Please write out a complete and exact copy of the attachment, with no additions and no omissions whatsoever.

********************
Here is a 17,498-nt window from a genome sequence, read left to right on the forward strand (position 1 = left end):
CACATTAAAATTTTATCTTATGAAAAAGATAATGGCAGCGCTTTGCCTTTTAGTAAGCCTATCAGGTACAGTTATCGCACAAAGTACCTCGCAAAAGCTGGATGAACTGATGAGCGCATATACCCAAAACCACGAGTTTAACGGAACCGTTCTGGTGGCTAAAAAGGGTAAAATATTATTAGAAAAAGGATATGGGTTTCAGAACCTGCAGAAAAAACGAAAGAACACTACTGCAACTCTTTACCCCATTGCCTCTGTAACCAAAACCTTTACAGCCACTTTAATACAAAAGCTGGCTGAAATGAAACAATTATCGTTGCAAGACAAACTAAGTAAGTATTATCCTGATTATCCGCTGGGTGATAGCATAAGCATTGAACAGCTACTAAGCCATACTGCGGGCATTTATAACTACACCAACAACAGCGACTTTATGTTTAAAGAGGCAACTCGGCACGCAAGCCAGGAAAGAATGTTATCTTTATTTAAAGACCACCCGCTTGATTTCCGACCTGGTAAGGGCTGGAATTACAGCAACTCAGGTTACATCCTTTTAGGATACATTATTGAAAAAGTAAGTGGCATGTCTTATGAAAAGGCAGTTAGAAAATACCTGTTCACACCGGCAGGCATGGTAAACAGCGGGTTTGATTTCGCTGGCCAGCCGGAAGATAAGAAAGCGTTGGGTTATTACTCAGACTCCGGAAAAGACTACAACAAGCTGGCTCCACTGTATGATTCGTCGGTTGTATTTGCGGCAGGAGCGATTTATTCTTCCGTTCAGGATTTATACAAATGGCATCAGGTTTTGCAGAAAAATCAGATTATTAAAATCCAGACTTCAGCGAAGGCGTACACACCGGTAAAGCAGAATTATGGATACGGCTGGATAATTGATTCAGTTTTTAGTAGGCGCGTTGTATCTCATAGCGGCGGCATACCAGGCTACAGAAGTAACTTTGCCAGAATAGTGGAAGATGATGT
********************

Here is a 17,498-nt window from a genome sequence, read left to right on the forward strand (position 1 = left end):
CACATTAAAATTTTATCTTATGAAAAAGATAATGGCAGCGCTTTGCCTTTTAGTAAGCCTATCAGGTACAGTTATCGCACAAAGTACCTCGCAAAAGCTGGATGAACTGATGAGCGCATATACCCAAAACCACGAGTTTAACGGAACCGTTCTGGTGGCTAAAAAGGGTAAAATATTATTAGAAAAAGGATATGGGTTTCAGAACCTGCAGAAAAAACGAAAGAACACTACTGCAACTCTTTACCCCATTGCCTCTGTAACCAAAACCTTTACAGCCACTTTAATACAAAAGCTGGCTGAAATGAAACAATTATCGTTGCAAGACAAACTAAGTAAGTATTATCCTGATTATCCGCTGGGTGATAGCATAAGCATTGAACAGCTACTAAGCCATACTGCGGGCATTTATAACTACACCAACAACAGCGACTTTATGTTTAAAGAGGCAACTCGGCACGCAAGCCAGGAAAGAATGTTATCTTTATTTAAAGACCACCCGCTTGATTTCCGACCTGGTAAGGGCTGGAATTACAGCAACTCAGGTTACATCCTTTTAGGATACATTATTGAAAAAGTAAGTGGCATGTCTTATGAAAAGGCAGTTAGAAAATACCTGTTCACACCGGCAGGCATGGTAAACAGCGGGTTTGATTTCGCTGGCCAGCCGGAAGATAAGAAAGCGTTGGGTTATTACTCAGACTCCGGAAAAGACTACAACAAGCTGGCTCCACTGTATGATTCGTCGGTTGTATTTGCGGCAGGAGCGATTTATTCTTCCGTTCAGGATTTATACAAATGGCATCAGGTTTTGCAGAAAAATCAGATTATTAAAATCCAGACTTCAGCGAAGGCGTACACACCGGTAAAGCAGAATTATGGATACGGCTGGATAATTGATTCAGTTTTTAGTAGGCGCGTTGTATCTCATAGCGGCGGCATACCAGGCTACAGAAGTAACTTTGCCAGAATAGTGGAAGATGATGT